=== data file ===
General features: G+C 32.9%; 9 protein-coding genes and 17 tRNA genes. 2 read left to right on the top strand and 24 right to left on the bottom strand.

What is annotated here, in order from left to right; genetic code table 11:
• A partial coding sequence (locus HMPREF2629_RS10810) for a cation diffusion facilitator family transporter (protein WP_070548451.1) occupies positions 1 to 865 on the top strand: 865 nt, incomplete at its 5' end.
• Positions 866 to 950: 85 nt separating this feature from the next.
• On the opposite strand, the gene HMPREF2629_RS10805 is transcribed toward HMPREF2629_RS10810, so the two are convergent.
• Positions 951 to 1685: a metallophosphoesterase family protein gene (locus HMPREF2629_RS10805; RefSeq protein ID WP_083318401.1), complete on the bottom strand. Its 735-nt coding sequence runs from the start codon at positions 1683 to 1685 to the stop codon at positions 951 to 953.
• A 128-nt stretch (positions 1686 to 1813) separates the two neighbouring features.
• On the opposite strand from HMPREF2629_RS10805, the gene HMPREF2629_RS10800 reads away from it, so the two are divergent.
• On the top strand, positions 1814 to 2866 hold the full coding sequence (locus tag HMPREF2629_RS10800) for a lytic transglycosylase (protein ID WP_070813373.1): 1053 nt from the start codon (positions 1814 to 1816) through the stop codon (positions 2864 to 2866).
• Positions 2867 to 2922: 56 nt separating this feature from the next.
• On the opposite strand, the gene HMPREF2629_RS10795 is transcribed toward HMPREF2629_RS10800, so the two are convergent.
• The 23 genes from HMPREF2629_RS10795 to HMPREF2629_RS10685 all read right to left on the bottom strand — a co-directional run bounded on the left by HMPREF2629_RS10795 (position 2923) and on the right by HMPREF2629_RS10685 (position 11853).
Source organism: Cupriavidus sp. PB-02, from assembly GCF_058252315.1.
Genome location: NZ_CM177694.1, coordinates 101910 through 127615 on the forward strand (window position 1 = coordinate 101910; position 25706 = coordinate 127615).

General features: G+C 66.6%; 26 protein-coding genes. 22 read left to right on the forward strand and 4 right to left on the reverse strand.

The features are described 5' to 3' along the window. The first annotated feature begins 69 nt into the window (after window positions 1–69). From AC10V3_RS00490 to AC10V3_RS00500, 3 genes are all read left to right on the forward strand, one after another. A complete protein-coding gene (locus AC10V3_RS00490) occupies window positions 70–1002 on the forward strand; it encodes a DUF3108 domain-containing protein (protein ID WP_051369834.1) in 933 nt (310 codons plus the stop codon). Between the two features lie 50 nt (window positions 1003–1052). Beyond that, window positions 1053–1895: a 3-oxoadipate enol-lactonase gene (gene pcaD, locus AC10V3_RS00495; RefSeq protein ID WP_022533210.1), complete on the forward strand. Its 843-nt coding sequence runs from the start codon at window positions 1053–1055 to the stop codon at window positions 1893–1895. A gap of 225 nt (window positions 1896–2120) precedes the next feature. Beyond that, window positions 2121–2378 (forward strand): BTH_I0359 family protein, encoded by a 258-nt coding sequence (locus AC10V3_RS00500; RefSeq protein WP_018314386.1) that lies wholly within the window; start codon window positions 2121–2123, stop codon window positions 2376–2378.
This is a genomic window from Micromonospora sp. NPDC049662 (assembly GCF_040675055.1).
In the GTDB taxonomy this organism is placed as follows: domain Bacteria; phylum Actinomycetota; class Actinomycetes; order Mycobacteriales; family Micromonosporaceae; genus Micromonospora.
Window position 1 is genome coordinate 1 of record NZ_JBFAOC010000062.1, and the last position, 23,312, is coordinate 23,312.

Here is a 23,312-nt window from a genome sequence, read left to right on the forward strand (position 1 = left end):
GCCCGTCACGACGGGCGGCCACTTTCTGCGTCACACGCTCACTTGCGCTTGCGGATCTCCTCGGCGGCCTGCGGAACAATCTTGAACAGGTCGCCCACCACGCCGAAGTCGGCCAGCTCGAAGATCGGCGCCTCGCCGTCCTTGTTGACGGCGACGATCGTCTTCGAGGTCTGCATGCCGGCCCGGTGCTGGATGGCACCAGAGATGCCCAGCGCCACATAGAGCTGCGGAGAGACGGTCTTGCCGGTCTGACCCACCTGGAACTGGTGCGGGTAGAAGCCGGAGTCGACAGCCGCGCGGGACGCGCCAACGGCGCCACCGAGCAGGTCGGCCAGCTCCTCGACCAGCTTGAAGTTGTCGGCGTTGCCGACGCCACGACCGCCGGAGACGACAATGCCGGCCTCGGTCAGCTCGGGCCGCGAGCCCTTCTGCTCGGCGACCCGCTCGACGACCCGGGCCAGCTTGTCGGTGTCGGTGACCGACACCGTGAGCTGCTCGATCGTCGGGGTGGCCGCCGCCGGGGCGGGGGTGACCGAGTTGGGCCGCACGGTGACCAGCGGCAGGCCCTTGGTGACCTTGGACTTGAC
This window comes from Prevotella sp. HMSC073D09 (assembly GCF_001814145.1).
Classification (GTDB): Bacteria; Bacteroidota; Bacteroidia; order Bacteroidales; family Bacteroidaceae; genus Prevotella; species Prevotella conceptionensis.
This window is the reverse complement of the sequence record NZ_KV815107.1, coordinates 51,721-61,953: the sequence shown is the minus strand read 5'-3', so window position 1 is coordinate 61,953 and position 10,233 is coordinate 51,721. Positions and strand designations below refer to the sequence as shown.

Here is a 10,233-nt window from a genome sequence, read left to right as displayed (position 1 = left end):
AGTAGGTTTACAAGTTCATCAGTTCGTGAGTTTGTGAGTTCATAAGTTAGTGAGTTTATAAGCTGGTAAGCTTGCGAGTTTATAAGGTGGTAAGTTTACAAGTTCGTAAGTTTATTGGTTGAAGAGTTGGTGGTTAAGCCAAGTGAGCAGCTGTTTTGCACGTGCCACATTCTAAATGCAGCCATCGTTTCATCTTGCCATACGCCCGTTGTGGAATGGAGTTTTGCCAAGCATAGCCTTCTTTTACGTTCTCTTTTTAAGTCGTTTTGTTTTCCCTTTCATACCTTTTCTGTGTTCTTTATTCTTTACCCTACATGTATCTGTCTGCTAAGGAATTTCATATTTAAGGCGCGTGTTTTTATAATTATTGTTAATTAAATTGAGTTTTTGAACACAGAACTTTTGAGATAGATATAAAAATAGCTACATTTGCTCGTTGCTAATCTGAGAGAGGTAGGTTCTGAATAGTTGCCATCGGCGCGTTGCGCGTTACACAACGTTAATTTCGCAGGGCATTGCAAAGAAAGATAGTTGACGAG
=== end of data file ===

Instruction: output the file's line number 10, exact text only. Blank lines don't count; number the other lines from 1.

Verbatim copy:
• Positions 2867 to 2922: 56 nt separating this feature from the next.